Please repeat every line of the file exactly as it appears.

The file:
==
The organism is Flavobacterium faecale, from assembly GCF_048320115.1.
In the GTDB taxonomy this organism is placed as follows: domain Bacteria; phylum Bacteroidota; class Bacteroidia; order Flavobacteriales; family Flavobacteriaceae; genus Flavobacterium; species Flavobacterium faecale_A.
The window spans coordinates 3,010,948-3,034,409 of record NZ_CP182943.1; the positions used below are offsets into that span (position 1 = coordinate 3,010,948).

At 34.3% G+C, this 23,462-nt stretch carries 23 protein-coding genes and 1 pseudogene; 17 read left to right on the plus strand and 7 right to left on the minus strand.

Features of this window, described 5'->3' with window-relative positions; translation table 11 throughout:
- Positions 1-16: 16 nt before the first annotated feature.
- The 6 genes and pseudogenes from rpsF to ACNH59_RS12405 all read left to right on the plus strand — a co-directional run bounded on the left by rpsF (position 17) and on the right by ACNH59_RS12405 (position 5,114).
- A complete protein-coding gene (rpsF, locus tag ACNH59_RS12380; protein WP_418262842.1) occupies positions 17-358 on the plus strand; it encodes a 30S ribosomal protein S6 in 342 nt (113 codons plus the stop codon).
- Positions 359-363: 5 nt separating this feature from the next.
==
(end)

The organism is Flavobacterium faecale, from assembly GCF_048320115.1.
In the GTDB taxonomy this organism is placed as follows: domain Bacteria; phylum Bacteroidota; class Bacteroidia; order Flavobacteriales; family Flavobacteriaceae; genus Flavobacterium; species Flavobacterium faecale_A.
The window spans coordinates 3,010,948-3,034,409 of record NZ_CP182943.1; the positions used below are offsets into that span (position 1 = coordinate 3,010,948).

At 34.3% G+C, this 23,462-nt stretch carries 23 protein-coding genes and 1 pseudogene; 17 read left to right on the plus strand and 7 right to left on the minus strand.

Features of this window, described 5'->3' with window-relative positions; translation table 11 throughout:
- Positions 1-16: 16 nt before the first annotated feature.
- The 6 genes and pseudogenes from rpsF to ACNH59_RS12405 all read left to right on the plus strand — a co-directional run bounded on the left by rpsF (position 17) and on the right by ACNH59_RS12405 (position 5,114).
- A complete protein-coding gene (rpsF, locus tag ACNH59_RS12380; protein WP_418262842.1) occupies positions 17-358 on the plus strand; it encodes a 30S ribosomal protein S6 in 342 nt (113 codons plus the stop codon).
- Positions 359-363: 5 nt separating this feature from the next.